The paint and allied industries are engaged in the manufacture of paint, varnish, lacquer, enamels, cleaners, putties, are allied products. In the United States, 60 percent of paint is solvent based, 35 percent water based and the rest allied products. Raw materials used in the industry include resins, solvents (aromatics, alcohols, aliphatic), pigments (titanium dioxide, inorganics), extenders (calcium carbonate, talc, clay) and other compounds such as plasticizers, and drying oils.

In the production of solvent-based paints, some of these materials are blended in a high-speed mixer. Solvents and plasticizers are also added. Frequently, this operation is followed by grinding and mixing in a mill. Afterwards, the paint base is transferred to an agitated vessel where tints and thinners are added along with the remaining resins and solvents. After reaching the proper consistency, the mixture is filtered and transferred to a filling hopper. The water-based paint process is very similar except that water is used predominantly and the sequencing of material additions is different. Waste from a typical paint process can be generated at any one of the several stages in the production of paint. The main wastes can arise from raw material storage containers, off-specification products, dust, spills, and equipment cleaning wastes.

Some potential waste streams generated in a paint plant are:

  • Equipment cleaning wastes. Equipment is routinely cleaned to prevent product contamination and to maintain efficiency. Depending on the process unit and product type, cleaning is accomplished by flushing with water, or solvent, alkaline cleaning solution, pressure jet, or mechanically or manually scraping.
  • Off-specification and obsolete stock. Off-specification stock is produced by errors in batch formulation, quality control failure and other process errors. This may lead to products being returned by customers, leading to disposal problems.
  • Spills. Spillages are inadvertent discharges that occur at various locations in the plant. Water-based paints are washed to the waste treatment plant while solvent paints are recovered and stored.
  • Filters, bags, packages. Filter bags and cartridges are used as the dust control equipment for both solvent and water-based processes. Spent bag filters are washed and disposed of a non-hazardous waste. Hazardous waste materials (lead and chromium packaging) need to be disposed of in a controlled fashion.

Chemical process industries also create waste streams at various points in their production processes. The type of waste stream(s) depend on the process and type of product(s) they make. However, the amount, the physical and chemical characteristics, etc., of the wastes are entirely different for different chemical products.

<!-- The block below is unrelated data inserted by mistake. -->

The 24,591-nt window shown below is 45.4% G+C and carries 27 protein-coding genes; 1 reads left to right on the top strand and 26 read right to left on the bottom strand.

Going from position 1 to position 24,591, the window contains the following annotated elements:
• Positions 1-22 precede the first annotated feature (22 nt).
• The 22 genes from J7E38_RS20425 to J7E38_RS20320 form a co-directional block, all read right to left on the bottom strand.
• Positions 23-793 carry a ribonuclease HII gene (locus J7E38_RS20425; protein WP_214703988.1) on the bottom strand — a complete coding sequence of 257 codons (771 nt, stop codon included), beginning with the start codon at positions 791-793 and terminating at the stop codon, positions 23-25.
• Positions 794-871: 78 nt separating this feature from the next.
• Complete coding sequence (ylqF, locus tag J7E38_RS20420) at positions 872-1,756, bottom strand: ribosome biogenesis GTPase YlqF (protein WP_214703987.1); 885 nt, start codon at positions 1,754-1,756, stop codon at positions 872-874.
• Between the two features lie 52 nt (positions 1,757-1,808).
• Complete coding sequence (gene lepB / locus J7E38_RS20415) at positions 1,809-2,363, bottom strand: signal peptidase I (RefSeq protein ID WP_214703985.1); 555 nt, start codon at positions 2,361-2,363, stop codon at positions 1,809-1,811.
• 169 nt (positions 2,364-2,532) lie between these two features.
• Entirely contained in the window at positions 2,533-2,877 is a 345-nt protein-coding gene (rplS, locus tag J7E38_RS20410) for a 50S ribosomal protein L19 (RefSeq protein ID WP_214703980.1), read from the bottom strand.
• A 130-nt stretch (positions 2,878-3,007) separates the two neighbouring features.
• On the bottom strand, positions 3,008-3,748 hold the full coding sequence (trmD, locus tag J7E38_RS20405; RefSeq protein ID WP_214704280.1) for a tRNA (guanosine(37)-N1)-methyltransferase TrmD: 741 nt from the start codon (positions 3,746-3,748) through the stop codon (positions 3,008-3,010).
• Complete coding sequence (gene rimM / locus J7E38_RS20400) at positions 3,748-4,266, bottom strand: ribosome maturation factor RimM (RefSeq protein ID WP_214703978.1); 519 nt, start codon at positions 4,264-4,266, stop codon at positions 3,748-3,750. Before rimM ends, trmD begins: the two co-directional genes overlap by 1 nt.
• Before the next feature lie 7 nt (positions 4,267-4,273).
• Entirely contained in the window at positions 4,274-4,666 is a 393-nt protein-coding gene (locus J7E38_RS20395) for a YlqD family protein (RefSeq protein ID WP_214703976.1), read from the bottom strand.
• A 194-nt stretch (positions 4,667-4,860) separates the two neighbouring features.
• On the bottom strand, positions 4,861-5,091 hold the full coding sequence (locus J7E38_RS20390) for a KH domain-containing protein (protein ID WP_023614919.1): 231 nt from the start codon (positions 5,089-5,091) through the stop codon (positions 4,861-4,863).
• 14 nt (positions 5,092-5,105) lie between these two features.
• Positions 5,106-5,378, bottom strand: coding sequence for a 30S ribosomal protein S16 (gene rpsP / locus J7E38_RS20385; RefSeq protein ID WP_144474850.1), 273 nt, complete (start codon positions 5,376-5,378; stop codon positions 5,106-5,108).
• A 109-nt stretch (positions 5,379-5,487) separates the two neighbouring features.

Team Project Task:As most of you know, creating waste is both a safety and an economic liability issue for manufacturing facilities. All companies want to reduce the amount of waste they create due to these reasons. There will be many occasions where you, as an environmental professional working for a manufacturing facility, will be called to investigate environmental liability and come up with ways to reduce environmental liability. One of these environmental tasks, at a manufacturing facility, is waste minimization.

Your team will research a paint or a chemical manufacturing facility in detail and identify the product and waste streams generated. This project can be based on Case Studies (i.e., theoretical) using data available via public sources, libraries, websites, associates working in such manufacturing facilities, etc. Or, for students whose place of work is such a manufacturing facility, they can use data from their place of work, with appropriate permissions, of course.

Determine the specifics of the waste streams generated in your plant – chemical and physical characteristics, volume, etc. Study the waste generating processes, as well. The goal is to minimize the waste generated. Look for ways your team can reduce the waste generated at the source. The ultimate goal in this regard is to minimize waste leaving the facility to streams or other large receiving bodies of water. Some of the questions to ask (and answer), in this Waste Minimization Project, are the following:

  • Can we change the process(s) generating the waste and thereby reduce the amount of waste generated?
  • What kinds of wastes are generated? Is it a liquid waste, solid waste, or a combination slurry waste?
  • Can we reduce the amount of waste stream generated by making minor process adjustments?
  • Can we reuse the waste generated elsewhere in the plant?
  • Can we reuse the waste stream (or a portion of it) after physical and chemical treatment of the waste?
  • What are the most effective waste treatment options prior to discharge to receiving bodies of water or the local wastewater treatment facility?
  • Are there returns from the customer, which is considered a waste most of the time? How do we minimize product returns, and if we can’t minimize returns, what can we do with those returned products?

The project team should consist of 3-5 students due to the nature and size of this project.

This report should be about 5 pages long (approximately 2500 words). It should have at least 6 references from scientific, published journals, books, articles, etc., and be formatted in current APA format. Title page, abstract, and reference page are required, and are not to be counted in the 5 page requirement